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(Reference retrieved automatically from Web of Science through information on FAPESP grant and its corresponding number as mentioned in the publication by the authors.)

Characterization of traumatic spinal cord injury model in relation to neuropathic pain in the rat

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Batista, Chary Marquez [1] ; Mariano, Eric Domingos [1] ; Onuchic, Fernando [1] ; Dale, Camila Squarzoni [2] ; dos Santos, Gustavo Bispo [3] ; Cristante, Alexandre Fogaca [3] ; Otoch, Jose Pinhata [4] ; Teixeir, Manoel Jacobsen [1] ; Morgalla, Matthias [5] ; Lepski, Guilherme [6, 5, 7]
Total Authors: 10
[1] Univ Sao Paulo, Sch Med, Dept Neurol, Sao Paulo - Brazil
[2] Univ Sao Paulo, Inst Biomed Sci, Sao Paulo - Brazil
[3] Univ Sao Paulo, Sch Med, Dept Orthoped & Traumatol, Sao Paulo - Brazil
[4] Univ Sao Paulo, Sch Med, Dept Surg, Sao Paulo - Brazil
[5] Eberhard Karls Univ Tubingen, Dept Neurosurg, Tubingen - Germany
[6] Univ Sao Paulo, Sch Med, Dept Psychiat, Sao Paulo - Brazil
[7] Univ Sao Paulo, Dept Psychiat, Room 4220, 4th Floor, Av Dr Arnaldo, 455, BR-01246903 Sao Paulo - Brazil
Total Affiliations: 7
Document type: Journal article
Source: SOMATOSENSORY AND MOTOR RESEARCH; v. 36, n. 1, p. 14-23, JAN 2 2019.
Web of Science Citations: 2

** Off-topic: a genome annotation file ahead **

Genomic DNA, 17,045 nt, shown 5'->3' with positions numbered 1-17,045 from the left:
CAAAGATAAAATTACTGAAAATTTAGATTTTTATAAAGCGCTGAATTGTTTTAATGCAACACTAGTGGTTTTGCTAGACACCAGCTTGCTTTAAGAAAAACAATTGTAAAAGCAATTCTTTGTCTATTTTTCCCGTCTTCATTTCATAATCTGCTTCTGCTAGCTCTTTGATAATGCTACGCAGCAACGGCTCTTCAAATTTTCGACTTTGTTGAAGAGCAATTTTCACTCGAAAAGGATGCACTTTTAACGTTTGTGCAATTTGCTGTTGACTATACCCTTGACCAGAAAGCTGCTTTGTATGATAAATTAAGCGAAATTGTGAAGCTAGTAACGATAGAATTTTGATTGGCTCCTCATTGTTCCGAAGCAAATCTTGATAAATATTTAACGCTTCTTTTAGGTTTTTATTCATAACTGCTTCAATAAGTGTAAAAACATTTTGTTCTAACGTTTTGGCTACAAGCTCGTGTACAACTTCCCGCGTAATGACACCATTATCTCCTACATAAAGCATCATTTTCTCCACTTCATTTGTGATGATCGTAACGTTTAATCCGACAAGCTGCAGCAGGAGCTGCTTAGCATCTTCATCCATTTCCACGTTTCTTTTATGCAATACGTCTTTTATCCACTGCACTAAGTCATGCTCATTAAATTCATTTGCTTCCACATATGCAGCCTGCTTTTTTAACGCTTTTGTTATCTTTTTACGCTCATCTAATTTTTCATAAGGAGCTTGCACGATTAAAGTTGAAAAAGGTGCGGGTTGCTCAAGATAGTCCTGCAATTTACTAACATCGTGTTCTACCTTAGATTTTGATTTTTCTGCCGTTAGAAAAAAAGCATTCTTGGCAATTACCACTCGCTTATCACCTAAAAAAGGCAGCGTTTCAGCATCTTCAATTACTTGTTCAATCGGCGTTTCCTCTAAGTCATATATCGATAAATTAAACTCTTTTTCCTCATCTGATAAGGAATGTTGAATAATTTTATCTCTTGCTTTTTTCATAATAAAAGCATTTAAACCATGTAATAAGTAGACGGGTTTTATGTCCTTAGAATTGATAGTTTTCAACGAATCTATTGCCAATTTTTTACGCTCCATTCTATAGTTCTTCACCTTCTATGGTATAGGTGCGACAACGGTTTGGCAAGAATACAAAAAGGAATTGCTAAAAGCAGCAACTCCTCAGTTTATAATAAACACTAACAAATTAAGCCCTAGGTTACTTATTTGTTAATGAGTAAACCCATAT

Purpose/aim: Neuropathic pain following spinal cord injury (SCI) has a tremendous impact on patient's quality of life, and frequently is the most limiting aspect of the disease. In view of the severity of this condition and the absence of effective treatments, the establishment of a reliable animal model that reproduces neuropathic pain after injury is crucial for a better understanding of the pathophysiology and for the development of new therapeutic strategies. Thus, the objective of the present study was to standardize the traumatic SCI model in relation to neuropathic pain.Materials and methods: Wistar rats were submitted to SCI of mild intensity (pendulum height 12.5mm) or moderate intensity (pendulum height 25mm) using the New York University Impactor equipment. Behavioural assessment was performed during 8weeks. Thereafter, spinal cords were processed for immunohistochemistry.Results: The animals of the moderate injury group in comparison with mild injury had a greater motor function deficit, worse mechanical allodynia, and latter bladder recovery; moreover, histological analysis revealed more extensive lesions with lower neuronal population.Conclusions: Our study suggests that moderate SCI causes a progressive and long-lasting painful condition (at least 8weeks), in addition to motor impairment, and thus represents a reliable animal model for the study of chronic neuropathic pain after SCI. (AU)

FAPESP's process: 15/02154-0 - Assessment of neuropathic pain and sensorimotor function after stem cell transplantation in animal model of spinal cord injury
Grantee:Chary Ely Martin Marquez Batista
Support Opportunities: Scholarships in Brazil - Doctorate
FAPESP's process: 13/12056-0 - Myelopathic pain treatment by transplantation of neural progenitors in animal model of spinal cord injury
Grantee:Guilherme Alves Lepski
Support Opportunities: Regular Research Grants